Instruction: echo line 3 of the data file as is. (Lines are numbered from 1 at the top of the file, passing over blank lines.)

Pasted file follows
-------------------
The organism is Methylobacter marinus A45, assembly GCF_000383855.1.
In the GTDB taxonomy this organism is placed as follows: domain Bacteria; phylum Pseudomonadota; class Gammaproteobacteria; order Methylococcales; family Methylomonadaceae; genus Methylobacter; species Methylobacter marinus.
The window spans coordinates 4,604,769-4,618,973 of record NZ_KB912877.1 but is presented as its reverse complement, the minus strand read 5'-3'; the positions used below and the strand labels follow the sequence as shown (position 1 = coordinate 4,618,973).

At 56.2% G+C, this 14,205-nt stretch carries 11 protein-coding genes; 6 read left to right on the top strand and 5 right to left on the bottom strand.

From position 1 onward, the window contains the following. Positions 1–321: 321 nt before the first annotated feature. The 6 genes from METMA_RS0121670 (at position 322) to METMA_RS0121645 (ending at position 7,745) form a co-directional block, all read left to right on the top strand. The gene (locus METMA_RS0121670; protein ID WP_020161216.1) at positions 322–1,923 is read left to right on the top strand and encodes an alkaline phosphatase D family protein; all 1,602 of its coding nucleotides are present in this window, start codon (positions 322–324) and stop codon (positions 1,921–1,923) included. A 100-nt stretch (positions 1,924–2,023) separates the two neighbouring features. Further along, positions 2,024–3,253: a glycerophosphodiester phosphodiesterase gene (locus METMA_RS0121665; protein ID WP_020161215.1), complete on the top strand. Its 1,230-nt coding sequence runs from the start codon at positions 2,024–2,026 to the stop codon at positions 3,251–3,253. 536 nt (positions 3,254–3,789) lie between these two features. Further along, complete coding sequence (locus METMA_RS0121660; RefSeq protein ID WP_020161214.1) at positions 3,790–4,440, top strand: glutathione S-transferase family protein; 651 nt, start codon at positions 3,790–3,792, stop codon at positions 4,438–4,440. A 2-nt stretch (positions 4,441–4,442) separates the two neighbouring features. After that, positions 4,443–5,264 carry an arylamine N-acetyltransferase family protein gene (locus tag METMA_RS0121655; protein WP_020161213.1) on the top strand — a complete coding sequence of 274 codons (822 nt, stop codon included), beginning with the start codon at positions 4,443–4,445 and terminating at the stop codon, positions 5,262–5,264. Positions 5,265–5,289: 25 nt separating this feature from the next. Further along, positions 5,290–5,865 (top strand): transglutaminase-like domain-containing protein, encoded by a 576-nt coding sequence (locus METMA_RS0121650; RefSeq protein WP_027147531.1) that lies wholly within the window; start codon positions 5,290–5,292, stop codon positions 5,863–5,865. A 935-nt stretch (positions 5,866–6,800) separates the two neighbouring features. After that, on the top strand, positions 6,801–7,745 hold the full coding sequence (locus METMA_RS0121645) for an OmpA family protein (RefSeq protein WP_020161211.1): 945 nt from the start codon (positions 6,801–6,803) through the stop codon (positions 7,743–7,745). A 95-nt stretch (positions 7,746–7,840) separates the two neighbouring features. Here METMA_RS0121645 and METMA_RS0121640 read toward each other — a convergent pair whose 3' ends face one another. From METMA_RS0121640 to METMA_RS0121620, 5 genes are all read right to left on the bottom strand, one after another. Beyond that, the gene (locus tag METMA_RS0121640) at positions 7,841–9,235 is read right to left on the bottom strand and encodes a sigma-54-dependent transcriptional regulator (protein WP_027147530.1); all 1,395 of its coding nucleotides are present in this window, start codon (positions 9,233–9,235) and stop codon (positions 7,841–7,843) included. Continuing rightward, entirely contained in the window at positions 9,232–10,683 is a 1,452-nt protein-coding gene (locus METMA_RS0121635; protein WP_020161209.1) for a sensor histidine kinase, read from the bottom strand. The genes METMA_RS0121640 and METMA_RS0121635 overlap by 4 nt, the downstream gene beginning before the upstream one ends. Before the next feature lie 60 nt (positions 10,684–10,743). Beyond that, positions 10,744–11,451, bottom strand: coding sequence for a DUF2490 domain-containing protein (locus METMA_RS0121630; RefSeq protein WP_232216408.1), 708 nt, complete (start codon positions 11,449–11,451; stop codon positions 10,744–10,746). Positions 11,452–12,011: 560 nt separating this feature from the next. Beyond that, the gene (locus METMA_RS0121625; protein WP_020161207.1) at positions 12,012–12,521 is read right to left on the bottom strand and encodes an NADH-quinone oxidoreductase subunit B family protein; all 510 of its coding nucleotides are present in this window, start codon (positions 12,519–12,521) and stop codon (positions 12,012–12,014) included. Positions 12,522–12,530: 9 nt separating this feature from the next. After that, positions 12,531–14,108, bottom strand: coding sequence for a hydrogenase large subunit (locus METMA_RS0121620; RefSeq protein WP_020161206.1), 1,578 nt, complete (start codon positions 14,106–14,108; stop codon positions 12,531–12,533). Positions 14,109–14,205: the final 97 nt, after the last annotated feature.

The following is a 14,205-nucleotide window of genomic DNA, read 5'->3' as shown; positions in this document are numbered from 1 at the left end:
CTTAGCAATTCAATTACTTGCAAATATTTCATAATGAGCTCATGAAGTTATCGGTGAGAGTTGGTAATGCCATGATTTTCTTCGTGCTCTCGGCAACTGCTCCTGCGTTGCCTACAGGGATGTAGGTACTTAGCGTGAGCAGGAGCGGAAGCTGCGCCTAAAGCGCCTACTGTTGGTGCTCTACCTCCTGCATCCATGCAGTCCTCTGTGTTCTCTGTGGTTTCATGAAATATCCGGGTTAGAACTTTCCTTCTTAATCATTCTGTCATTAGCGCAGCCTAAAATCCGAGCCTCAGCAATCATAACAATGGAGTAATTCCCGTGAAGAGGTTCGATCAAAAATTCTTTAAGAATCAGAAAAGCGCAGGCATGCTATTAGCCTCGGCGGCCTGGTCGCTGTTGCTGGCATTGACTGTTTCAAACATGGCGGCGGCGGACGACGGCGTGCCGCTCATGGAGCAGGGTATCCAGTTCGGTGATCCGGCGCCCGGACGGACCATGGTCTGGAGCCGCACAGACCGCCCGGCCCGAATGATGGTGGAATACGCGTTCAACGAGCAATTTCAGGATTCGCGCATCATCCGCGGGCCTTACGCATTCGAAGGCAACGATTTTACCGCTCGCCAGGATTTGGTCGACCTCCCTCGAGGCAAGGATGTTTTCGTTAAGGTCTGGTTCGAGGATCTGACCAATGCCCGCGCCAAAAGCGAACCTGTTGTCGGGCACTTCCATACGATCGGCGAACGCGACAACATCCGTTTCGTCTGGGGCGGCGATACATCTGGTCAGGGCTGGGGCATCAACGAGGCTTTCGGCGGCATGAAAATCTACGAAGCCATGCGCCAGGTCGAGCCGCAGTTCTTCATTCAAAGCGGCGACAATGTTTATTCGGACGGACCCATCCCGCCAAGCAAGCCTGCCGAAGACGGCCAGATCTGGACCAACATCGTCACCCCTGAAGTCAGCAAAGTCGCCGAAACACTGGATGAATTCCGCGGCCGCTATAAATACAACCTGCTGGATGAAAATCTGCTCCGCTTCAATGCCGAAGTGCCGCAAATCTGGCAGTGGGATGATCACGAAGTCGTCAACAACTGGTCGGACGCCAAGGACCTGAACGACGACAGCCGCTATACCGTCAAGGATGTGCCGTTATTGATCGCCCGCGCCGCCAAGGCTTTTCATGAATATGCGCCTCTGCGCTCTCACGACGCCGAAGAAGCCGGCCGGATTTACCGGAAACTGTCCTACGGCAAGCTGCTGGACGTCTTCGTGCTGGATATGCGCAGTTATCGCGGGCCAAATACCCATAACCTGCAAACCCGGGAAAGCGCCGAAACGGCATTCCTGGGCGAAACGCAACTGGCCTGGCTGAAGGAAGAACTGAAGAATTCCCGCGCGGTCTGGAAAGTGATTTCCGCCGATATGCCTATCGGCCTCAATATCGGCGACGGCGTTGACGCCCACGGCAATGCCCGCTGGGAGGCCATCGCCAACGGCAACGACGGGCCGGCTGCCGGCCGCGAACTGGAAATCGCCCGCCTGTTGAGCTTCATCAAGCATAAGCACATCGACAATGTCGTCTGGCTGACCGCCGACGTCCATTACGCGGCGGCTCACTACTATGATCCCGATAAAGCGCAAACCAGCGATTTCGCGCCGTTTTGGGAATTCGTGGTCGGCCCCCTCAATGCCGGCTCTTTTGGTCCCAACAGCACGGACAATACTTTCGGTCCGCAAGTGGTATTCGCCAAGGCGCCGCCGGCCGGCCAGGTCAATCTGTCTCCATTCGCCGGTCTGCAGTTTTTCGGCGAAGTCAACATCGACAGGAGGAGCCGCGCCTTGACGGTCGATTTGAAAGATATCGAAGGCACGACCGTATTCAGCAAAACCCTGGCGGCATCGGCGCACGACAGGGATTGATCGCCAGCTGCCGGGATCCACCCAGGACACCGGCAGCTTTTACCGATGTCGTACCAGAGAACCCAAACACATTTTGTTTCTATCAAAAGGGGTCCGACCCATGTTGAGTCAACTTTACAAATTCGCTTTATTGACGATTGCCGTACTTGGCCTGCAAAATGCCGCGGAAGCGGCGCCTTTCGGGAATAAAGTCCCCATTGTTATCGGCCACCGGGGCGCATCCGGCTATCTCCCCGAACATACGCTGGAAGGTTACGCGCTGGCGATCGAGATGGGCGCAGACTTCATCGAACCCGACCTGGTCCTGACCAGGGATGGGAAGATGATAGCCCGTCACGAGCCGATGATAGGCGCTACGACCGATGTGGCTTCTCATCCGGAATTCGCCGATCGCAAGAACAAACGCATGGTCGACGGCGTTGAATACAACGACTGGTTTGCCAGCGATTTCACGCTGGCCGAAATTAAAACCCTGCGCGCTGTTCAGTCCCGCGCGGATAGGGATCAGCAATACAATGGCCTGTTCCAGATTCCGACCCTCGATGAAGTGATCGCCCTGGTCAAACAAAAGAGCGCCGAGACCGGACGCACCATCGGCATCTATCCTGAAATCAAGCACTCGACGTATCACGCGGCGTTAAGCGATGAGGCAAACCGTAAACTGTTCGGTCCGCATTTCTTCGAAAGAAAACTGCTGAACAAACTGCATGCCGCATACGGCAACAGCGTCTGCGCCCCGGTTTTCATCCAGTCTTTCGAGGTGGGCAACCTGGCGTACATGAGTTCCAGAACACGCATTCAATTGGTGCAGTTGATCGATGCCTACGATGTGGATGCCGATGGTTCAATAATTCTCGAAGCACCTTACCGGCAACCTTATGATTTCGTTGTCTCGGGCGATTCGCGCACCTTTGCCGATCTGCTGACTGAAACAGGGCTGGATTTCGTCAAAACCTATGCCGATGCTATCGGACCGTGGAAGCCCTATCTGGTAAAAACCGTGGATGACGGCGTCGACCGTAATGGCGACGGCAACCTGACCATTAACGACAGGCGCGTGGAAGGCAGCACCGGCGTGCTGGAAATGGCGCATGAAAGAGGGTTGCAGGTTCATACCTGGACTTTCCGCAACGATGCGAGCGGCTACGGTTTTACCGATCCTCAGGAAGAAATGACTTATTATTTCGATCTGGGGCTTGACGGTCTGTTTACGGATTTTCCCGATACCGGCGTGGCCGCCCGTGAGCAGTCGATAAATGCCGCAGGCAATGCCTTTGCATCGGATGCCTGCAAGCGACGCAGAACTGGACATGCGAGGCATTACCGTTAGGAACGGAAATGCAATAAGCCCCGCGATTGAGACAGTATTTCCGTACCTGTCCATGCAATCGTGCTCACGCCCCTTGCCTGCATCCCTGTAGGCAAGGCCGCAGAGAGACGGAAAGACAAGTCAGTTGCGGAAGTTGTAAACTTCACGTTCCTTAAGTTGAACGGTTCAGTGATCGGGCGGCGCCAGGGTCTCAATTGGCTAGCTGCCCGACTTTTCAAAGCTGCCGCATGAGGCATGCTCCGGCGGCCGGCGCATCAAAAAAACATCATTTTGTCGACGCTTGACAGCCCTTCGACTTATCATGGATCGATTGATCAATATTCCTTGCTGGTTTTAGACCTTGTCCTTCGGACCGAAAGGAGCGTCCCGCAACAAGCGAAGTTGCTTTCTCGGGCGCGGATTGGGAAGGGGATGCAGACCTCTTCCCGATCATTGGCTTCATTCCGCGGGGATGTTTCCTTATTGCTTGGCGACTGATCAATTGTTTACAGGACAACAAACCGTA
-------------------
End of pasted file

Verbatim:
The window spans coordinates 4,604,769-4,618,973 of record NZ_KB912877.1 but is presented as its reverse complement, the minus strand read 5'-3'; the positions used below and the strand labels follow the sequence as shown (position 1 = coordinate 4,618,973).